**If you don't like the look of this first gorge, continue just under 1 mile past the bridge over the Middle Santiam to the bridge over Lake Creek (flows out of a culvert).  The 1/4 mile from this bridge to the confluence with the Middle Santiam has some issues, but everything is portageable and there is even a fun surprise or two waiting in there. **

 I was geared up first and slid into the water.  The first ledge was class two, I revoked my initial decision to go right when I noticed some obnoxious branches and went for the janky middle chute instead where I promptly pinned.  I tried budging the boat for a minute before Lucas got there, we both tried for another minute but the boat didn't give an inch.  I pulled my skirt and stepped onto a dry rock to my left.  My boat stayed stuck for another minute before coming free.

Glad to get the carnage out of the way early we continued on downstream into the gorge.  The first couple ledges went smooth, then I portaged a weird drop that Lucas ran before we both dropped off the fun exit falls.

The "OK Corral",  It may be short, but it sure was exiting, yeeehaa!
Also a nod to the Oregonkayaking (OK) crew for pioneering this upper section and many other runs in the area.  Boating in Oregon wouldn't be the same without them!

Lucas about to exit the O.K. Corral via a nice 10-15' foot falls.

Below here was a tricky boulder garden that we both fumbled our way through.

  The next couple miles were nice but we didn't have enough water to fully enjoy the rapids.  The area was super cool though!  There was a tantalizing double drop coming in from a creek on the right that would have been good with more flow.  The next major rapid I recall was created by a landslide coming in from the right.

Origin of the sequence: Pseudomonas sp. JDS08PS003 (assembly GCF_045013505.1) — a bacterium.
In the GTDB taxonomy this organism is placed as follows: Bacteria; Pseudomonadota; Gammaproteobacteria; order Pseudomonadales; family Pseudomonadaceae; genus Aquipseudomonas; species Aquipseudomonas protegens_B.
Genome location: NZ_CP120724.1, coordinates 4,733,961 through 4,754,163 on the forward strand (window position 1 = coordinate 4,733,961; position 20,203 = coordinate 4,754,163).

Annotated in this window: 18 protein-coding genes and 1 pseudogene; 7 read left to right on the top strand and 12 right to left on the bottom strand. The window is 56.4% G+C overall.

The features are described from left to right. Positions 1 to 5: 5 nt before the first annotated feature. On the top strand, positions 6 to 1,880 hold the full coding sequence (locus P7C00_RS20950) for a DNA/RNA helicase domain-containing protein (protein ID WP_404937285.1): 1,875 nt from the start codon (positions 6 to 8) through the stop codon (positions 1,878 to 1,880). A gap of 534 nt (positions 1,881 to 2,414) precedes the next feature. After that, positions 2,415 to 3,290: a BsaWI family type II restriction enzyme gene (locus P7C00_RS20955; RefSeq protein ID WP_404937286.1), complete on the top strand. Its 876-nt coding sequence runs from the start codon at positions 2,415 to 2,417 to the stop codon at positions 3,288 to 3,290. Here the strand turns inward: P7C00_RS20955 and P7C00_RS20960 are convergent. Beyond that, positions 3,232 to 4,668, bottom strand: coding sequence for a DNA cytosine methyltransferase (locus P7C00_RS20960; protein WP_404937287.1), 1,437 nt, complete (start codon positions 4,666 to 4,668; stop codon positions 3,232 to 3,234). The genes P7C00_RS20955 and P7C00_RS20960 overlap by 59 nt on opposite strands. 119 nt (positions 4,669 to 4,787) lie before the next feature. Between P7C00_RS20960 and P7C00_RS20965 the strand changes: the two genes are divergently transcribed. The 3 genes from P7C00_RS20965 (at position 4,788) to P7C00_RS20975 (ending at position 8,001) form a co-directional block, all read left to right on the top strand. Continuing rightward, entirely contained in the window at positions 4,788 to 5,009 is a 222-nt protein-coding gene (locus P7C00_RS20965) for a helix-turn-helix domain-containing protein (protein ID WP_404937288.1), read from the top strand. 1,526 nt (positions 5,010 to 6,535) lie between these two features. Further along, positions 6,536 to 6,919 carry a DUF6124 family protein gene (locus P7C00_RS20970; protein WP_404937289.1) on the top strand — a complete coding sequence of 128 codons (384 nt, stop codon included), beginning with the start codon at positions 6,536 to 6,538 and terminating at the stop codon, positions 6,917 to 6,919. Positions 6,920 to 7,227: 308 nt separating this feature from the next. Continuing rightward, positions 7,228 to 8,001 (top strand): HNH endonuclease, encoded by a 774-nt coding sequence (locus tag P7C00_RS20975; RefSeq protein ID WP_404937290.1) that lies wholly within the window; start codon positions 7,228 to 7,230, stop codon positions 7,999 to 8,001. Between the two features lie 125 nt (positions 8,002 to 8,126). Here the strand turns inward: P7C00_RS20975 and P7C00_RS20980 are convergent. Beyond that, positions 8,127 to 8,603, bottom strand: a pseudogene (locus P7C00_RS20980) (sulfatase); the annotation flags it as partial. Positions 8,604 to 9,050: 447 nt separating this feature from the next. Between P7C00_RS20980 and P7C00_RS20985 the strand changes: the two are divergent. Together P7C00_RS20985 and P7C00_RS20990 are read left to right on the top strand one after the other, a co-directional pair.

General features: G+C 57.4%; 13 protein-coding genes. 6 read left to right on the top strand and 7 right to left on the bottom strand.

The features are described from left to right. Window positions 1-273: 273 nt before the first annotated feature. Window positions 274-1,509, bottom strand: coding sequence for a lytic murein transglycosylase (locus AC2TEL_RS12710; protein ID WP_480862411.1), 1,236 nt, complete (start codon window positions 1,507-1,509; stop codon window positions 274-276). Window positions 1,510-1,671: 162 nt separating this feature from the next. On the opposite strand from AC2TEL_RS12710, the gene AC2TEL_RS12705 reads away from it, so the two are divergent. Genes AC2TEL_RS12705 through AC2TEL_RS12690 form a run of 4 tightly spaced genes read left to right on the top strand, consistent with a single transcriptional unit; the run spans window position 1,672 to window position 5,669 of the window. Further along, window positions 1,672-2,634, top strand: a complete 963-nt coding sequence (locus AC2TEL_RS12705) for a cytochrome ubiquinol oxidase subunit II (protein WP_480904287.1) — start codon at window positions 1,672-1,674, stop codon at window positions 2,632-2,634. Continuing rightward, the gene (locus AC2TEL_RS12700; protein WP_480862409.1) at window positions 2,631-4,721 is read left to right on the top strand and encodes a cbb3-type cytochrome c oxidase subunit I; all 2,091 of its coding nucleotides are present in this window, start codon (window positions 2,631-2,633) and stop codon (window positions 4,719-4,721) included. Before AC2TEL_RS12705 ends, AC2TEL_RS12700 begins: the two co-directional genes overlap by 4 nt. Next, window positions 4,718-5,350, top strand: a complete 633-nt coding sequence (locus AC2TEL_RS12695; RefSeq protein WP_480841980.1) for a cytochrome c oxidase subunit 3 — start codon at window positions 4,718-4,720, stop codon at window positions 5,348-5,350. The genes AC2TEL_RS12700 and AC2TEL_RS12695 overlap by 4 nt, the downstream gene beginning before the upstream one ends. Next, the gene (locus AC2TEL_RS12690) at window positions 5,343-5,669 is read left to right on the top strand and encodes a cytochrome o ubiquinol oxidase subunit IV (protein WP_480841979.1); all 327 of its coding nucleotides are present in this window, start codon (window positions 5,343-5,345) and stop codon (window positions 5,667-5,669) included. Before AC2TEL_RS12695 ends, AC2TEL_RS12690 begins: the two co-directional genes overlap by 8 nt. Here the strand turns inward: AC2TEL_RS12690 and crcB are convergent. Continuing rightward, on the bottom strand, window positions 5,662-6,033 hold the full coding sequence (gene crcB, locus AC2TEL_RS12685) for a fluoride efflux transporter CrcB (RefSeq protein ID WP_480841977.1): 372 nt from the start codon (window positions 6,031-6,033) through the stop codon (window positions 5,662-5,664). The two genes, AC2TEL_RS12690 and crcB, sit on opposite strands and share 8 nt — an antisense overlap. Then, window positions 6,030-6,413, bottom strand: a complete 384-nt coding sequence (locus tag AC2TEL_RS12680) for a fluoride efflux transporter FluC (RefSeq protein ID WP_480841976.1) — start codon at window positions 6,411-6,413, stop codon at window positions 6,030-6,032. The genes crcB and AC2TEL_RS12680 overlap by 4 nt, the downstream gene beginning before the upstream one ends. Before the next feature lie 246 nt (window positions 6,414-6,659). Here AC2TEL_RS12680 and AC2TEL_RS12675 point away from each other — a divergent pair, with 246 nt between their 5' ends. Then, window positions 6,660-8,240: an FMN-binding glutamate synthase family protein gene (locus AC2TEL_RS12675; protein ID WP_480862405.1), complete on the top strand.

Geomorphology in action.

There were more rapids in this section before we came to Shelter Falls.  This double drop is tough and I chose to portage.  Lucas cleaned up though!

Shelter Falls.

 Lucas seeks the shelter of the pool below.

The next stand out moment came when we were in cruise mode and  I caught a micro eddy just above a malevolent logjam and had to climb back upstream.  Second mistake of the day for me, I was not on top of my game.  We scouted and the jam turned out to be runnable in the middle.  Below here was a section that increased slowly in entertainment value before settling back to boulder bars.

I wish I remembered more but we were moving expeditiously.  If I did the run again I would take two days to appreciate the area.  I do recall an enjoyable class III-IV section with fun rapids that lasts for quiet awhile, ending near the reservoir.  We stopped twice to fish and eat some food.

We paddled about a mile on the lake before being picked up by a motorboat.  

After this we still had time so headed over to the Pure Hate gorge on Quartzville.  That however, is a story for another day.

Video from the Middle Santiam Wilderness run.

MSantiamWilderness from Jacob Cruser on Vimeo.

Lucas and I paddled the run on June 1, 2013

The South Santiam@Cascadia dropped from 1,000 - 800 cfs that day after two days without rain.

Quartzville dropped from 700 - 550 that day.